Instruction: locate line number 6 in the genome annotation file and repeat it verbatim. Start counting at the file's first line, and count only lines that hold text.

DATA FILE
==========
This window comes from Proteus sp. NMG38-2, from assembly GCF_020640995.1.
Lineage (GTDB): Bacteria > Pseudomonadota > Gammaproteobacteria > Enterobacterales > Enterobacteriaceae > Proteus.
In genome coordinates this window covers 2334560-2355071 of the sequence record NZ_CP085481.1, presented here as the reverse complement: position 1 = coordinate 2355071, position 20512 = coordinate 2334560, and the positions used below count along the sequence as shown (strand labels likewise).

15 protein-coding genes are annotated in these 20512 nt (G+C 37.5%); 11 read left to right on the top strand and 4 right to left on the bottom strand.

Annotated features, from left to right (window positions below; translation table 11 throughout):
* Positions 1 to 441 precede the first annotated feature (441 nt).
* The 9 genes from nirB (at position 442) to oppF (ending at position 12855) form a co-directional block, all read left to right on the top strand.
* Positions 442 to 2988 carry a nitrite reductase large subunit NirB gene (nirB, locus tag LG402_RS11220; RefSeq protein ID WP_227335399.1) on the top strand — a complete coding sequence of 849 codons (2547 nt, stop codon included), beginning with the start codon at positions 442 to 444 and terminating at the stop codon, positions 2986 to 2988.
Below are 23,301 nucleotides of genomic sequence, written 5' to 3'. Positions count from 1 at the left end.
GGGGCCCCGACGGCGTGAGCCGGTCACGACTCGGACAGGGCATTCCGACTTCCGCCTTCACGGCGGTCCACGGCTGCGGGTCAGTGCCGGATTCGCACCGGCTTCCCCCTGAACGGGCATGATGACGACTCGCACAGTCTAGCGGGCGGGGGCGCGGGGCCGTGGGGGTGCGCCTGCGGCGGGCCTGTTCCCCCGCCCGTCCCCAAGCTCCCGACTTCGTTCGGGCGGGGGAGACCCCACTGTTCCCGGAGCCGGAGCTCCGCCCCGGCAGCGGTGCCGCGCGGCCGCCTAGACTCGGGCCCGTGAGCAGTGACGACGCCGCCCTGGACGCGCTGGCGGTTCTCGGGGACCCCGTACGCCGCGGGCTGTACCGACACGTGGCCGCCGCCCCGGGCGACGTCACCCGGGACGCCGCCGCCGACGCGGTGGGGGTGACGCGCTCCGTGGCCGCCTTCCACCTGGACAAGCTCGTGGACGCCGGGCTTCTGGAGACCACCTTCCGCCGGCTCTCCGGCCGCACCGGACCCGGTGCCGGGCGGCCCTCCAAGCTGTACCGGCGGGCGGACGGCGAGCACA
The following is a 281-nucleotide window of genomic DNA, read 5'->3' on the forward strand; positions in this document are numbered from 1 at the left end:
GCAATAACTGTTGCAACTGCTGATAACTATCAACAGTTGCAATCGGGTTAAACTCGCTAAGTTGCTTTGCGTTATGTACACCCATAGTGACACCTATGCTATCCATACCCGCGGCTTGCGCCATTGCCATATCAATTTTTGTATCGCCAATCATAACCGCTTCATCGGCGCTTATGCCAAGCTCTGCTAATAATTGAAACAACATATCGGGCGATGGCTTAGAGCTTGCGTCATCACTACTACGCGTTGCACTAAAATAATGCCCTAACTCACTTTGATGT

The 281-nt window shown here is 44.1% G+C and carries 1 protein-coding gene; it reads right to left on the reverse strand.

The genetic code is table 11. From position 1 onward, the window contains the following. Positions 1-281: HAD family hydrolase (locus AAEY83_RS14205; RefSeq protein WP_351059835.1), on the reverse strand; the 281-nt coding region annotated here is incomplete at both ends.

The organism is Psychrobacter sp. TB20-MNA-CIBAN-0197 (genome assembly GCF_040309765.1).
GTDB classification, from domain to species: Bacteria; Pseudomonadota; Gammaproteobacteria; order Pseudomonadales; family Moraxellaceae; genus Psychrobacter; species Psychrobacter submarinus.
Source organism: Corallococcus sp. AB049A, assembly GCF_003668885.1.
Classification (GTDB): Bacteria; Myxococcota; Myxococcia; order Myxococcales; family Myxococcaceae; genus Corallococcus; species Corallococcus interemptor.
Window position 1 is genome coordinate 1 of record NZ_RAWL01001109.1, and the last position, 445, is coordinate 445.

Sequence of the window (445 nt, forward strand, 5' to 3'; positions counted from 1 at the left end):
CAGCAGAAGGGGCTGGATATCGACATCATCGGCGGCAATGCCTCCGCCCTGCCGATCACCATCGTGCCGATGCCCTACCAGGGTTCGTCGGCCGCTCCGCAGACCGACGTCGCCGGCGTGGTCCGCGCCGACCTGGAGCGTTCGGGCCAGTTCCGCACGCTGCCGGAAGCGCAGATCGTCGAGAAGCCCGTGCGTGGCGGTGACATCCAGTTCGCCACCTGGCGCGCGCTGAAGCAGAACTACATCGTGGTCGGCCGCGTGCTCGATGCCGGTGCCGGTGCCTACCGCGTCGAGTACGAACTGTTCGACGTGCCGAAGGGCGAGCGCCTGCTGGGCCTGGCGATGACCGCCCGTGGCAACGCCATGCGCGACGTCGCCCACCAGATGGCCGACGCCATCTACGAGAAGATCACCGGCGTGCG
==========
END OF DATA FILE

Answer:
* Positions 1 to 441 precede the first annotated feature (441 nt).